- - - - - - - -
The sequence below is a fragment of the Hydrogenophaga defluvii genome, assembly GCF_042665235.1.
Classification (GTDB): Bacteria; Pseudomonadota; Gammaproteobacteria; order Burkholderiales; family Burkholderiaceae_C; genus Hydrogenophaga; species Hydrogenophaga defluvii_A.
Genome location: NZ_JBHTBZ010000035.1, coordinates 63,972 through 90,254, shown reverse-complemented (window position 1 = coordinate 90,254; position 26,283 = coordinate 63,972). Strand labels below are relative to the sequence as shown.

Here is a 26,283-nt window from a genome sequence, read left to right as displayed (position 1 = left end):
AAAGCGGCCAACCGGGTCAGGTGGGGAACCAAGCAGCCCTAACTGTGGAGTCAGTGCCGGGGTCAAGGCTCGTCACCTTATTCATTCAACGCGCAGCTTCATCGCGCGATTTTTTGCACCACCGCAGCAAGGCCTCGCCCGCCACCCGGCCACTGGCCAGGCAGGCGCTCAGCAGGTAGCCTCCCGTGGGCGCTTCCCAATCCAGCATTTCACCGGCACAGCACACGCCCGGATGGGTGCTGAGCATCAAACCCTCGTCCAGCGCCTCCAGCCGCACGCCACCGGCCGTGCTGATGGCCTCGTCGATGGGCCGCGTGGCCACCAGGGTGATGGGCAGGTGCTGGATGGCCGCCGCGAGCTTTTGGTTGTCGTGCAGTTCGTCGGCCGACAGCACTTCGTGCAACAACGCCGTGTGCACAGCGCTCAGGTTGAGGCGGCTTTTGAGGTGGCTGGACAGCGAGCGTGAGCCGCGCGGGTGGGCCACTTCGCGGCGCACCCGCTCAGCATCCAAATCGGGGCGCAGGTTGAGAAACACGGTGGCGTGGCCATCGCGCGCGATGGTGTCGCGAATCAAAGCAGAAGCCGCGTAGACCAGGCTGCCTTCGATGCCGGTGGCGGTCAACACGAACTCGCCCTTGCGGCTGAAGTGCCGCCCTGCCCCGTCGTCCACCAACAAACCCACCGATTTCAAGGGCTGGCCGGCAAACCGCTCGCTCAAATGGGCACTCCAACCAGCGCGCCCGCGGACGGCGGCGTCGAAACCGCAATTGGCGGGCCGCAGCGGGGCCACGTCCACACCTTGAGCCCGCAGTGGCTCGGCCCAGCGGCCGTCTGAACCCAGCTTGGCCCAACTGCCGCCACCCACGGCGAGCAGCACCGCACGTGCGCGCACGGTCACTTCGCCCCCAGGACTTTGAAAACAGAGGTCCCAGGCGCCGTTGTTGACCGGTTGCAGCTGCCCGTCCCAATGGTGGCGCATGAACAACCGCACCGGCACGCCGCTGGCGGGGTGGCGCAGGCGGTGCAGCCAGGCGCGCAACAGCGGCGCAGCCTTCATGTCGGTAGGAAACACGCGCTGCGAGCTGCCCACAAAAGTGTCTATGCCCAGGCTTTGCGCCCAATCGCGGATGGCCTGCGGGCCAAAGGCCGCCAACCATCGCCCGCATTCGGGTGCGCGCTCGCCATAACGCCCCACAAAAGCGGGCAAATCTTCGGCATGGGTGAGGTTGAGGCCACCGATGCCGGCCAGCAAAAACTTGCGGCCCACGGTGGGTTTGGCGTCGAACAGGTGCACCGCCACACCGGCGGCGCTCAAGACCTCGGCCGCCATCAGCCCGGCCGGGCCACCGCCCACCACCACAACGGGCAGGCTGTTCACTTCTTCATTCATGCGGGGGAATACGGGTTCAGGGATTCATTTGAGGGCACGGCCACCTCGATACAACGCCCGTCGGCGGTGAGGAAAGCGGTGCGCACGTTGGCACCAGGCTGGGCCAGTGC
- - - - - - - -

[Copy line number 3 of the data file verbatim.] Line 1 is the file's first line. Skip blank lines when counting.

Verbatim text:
Genome location: NZ_JBHTBZ010000035.1, coordinates 63,972 through 90,254, shown reverse-complemented (window position 1 = coordinate 90,254; position 26,283 = coordinate 63,972). Strand labels below are relative to the sequence as shown.